The multimillion buy-in by Abu Dhabi’s Aabar Investments will give British billionaire Sir Richard Branson’s most ambitious venture a big financial kickstart at a time when many funding sources have dried up because of the global recession. It also provides the oil-rich Persian Gulf sheikdom a chance to acquire space flight capability of its own.

The £169m cash injection may also help pave the way for flights from Scotland in four years time. In September last year, company president Will Whitehorn confirmed that Virgin Galactic had scouted out three locations in Scotland as potential UK spaceports, with Lossiemouth cited as the favourite after “positive talks” with Morayshire council and the RAF.

Mr Whitehorn also suggested Kinloss and Machrihanish, on the Mull of Kintyre, as suitable back-ups. He said there were already some 65,000 would-be space tourists on its waiting list, and that Virgin Galactic hoped to commence flights from Scotland “within five years”.

In a statement, Sir Richard said he was “delighted” with the deal, which was signed yesterday at an Experimental Aircraft Association air show in Wisconsin, USA where Virgin Galactic’s new WhiteKnightTwo launcher plane has flown in public for the first time with Sir Richard among the crew.

Virgin’s SpaceShipOne has already flown safely to space and back three times, and a new spacecraft, SpaceShipTwo, will commence a test flight programme before the end of this year. No start date for the first Virgin Galactic paying customers to go into space has yet been given.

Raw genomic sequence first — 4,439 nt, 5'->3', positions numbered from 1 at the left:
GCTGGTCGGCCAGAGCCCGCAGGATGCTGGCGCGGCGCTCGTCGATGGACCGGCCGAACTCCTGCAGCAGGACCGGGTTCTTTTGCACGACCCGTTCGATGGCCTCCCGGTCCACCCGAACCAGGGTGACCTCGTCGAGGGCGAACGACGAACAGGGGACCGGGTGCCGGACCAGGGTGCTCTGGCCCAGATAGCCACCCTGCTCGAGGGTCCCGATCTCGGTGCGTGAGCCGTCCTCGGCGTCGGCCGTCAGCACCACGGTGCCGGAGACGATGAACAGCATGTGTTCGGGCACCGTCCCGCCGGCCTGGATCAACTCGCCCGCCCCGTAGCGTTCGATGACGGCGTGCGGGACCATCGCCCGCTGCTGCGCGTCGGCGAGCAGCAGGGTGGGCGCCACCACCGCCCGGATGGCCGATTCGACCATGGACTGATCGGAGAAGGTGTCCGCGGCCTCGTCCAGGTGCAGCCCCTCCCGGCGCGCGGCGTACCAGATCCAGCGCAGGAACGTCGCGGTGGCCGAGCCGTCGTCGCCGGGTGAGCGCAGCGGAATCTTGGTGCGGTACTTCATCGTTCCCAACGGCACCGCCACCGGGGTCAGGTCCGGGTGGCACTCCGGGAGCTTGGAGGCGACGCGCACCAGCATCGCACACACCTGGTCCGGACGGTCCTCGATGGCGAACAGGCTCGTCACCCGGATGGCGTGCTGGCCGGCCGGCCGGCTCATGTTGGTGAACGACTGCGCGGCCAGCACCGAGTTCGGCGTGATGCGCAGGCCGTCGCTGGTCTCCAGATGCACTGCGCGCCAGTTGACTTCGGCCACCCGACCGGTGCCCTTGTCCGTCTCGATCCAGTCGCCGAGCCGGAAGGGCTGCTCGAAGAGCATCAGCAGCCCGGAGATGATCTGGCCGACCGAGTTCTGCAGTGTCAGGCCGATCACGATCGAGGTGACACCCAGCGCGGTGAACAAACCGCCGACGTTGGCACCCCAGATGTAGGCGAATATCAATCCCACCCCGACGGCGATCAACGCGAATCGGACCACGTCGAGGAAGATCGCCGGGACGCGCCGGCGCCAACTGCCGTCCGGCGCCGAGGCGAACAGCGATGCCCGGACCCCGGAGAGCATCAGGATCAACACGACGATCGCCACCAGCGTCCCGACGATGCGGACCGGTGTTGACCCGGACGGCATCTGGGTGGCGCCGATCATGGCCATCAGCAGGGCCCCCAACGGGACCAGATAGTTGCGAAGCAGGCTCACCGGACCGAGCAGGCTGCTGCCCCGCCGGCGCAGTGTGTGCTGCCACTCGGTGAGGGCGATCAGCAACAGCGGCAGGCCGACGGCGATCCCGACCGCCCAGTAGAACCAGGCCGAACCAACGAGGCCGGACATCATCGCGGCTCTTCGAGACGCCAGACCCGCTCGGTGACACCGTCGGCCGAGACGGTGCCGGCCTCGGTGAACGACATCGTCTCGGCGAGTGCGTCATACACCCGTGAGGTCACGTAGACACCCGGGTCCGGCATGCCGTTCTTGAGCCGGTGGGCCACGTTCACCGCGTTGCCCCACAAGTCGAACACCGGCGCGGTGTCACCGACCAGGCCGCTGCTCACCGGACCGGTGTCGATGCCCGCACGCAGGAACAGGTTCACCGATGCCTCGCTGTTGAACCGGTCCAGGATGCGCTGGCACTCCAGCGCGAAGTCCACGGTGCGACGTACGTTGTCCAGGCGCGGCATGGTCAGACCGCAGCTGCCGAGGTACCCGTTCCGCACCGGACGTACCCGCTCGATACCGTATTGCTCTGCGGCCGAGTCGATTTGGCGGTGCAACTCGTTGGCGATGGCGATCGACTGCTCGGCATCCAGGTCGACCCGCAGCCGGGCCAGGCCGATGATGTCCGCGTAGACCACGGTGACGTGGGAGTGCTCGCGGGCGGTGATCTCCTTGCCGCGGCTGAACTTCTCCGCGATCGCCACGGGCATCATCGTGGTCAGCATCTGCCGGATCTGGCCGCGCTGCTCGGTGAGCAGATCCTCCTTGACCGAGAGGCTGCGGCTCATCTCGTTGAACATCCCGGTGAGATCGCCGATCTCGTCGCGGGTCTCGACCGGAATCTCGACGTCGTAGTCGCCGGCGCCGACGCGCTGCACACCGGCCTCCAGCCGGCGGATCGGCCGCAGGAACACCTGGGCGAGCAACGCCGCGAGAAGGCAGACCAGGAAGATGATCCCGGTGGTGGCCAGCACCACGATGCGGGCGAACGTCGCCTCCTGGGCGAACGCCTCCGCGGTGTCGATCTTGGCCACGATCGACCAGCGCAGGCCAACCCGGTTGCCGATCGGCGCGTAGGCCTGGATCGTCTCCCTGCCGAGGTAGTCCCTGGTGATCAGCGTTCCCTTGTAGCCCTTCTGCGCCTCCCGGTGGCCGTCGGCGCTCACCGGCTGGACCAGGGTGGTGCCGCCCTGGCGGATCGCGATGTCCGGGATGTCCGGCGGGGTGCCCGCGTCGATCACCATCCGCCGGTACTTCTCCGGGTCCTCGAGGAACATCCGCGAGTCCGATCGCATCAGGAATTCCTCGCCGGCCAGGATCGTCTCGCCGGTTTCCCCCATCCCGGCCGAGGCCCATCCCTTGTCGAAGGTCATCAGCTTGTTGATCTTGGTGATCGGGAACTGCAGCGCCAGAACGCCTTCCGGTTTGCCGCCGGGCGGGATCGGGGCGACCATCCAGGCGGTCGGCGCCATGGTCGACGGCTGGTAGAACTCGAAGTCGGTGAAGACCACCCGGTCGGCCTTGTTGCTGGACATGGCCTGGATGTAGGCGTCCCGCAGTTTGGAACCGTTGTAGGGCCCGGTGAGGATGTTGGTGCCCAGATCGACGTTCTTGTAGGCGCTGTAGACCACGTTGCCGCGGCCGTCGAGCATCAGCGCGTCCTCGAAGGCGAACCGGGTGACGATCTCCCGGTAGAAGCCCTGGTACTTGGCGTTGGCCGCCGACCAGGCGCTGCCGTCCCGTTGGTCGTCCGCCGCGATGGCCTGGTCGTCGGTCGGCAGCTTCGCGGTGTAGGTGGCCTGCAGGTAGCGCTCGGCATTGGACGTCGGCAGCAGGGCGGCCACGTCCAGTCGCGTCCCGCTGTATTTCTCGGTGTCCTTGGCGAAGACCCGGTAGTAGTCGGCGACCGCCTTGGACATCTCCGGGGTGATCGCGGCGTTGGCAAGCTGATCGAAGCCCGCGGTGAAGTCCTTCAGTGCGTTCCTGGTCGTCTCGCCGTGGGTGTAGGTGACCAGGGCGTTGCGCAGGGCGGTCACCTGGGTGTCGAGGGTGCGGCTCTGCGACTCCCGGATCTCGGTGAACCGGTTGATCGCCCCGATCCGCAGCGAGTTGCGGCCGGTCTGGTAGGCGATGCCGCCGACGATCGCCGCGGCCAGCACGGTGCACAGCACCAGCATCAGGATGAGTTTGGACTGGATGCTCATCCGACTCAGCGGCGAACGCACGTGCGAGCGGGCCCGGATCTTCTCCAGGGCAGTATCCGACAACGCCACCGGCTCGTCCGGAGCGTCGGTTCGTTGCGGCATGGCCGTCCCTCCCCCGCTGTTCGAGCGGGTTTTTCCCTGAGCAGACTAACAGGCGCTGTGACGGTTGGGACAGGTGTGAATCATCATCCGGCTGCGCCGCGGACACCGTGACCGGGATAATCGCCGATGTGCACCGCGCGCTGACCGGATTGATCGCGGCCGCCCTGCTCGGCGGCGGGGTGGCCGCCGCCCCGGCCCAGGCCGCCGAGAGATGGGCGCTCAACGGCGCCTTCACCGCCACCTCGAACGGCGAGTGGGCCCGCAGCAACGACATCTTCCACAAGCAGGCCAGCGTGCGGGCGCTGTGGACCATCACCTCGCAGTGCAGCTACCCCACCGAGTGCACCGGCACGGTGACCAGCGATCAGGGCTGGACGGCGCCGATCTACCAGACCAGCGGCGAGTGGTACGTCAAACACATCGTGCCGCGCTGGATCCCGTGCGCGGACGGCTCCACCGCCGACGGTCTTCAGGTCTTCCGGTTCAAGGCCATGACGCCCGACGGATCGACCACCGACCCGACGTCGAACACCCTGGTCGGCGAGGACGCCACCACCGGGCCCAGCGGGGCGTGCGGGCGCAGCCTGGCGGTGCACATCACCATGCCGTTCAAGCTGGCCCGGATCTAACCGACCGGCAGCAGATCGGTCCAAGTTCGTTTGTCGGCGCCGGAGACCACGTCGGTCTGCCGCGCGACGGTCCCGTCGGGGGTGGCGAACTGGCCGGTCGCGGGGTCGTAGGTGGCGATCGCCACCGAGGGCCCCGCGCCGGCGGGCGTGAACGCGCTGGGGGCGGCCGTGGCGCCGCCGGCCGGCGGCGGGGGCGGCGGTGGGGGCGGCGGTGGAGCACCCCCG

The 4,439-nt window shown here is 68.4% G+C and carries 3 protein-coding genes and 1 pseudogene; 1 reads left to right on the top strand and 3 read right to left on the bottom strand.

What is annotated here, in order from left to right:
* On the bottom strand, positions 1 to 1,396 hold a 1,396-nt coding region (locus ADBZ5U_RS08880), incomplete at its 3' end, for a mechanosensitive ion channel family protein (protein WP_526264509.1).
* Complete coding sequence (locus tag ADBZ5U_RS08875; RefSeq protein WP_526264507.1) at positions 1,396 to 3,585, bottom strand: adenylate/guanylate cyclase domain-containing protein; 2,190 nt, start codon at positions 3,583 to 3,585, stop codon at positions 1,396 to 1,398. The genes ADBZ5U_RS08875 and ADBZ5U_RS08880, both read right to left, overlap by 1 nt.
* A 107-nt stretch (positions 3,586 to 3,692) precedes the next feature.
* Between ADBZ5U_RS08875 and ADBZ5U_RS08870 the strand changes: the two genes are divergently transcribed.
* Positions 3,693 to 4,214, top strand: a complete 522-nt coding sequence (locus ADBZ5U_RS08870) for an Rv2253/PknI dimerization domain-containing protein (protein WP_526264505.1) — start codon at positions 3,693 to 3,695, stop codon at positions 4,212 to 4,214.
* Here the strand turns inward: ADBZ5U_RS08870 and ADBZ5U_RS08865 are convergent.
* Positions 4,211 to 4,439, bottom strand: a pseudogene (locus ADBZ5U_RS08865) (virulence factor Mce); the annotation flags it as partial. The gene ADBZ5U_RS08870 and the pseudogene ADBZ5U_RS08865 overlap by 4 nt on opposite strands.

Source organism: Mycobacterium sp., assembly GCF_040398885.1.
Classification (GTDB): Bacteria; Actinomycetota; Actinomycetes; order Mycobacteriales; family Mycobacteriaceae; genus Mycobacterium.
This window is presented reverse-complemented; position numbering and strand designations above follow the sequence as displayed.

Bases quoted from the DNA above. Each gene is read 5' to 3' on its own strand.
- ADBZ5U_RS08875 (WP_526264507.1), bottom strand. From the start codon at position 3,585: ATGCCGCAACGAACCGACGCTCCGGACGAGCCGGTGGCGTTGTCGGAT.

Under the terms of the deal, Aabar will buy an approximately 32% in Virgin Galactic’s holding company. In exchange, the state-controlled investment fund will acquire “exclusive regional rights” to eventually launch Virgin Galactic tourism and scientific research space flights from the United Arab Emirates capital.

In addition, Aabar said it plans to pay an extra £60m plus transaction costs to fund a program to launch small satellites into orbit, and will build spaceport facilities in Abu Dhabi.

Regulators in the United States and elsewhere must still approve the deal.

“The significant partnership not only falls in line with Abu Dhabi’s larger plans to inculcate technology research and science at a grassroots level but also complements its aim to be the international tourism capital of the region,” Aabar Chairman Khadem al-Qubaisi said.

Aabar is the first outside investor in the spaceflight company, which has been owned fully by Richard Branson’s Virgin Group. The deal values Virgin Galactic at about $875m.

Virgin Group has pumped more than £60m into its space flight venture since forming it in 2004, but has yet to show that it can put paying customers in orbit - or make a profit doing so. However, even without a launch date, Virgin Galactic says it has taken 300 reservations at US$200,000 each and is holding £25m in deposits. According to Mr Whitehorn, customers include scientist Stephen Hawking and “Superman Returns” director Bryan Singer. It has also been reported that the late King of Pop, Michael Jackson, was keen to sign-up.

The first paid flights are expected to launch from the US state of New Mexico once testing is complete.

Aabar has emerged as one of Abu Dhabi’s most active investment funds. It bought 9.1% of Mercedes-Benz maker Daimler AG in March, and earlier this month bought 4% of San Carlos, California-based electric car producer Tesla Motors.

Abu Dhabi is the richest of the seven semiautonomous sheikdoms that make up the United Arab Emirates, and holds nearly all the country’s vast oil reserves. It has long competed for international attention with neighboring emirate Dubai, little more than an hour’s drive away.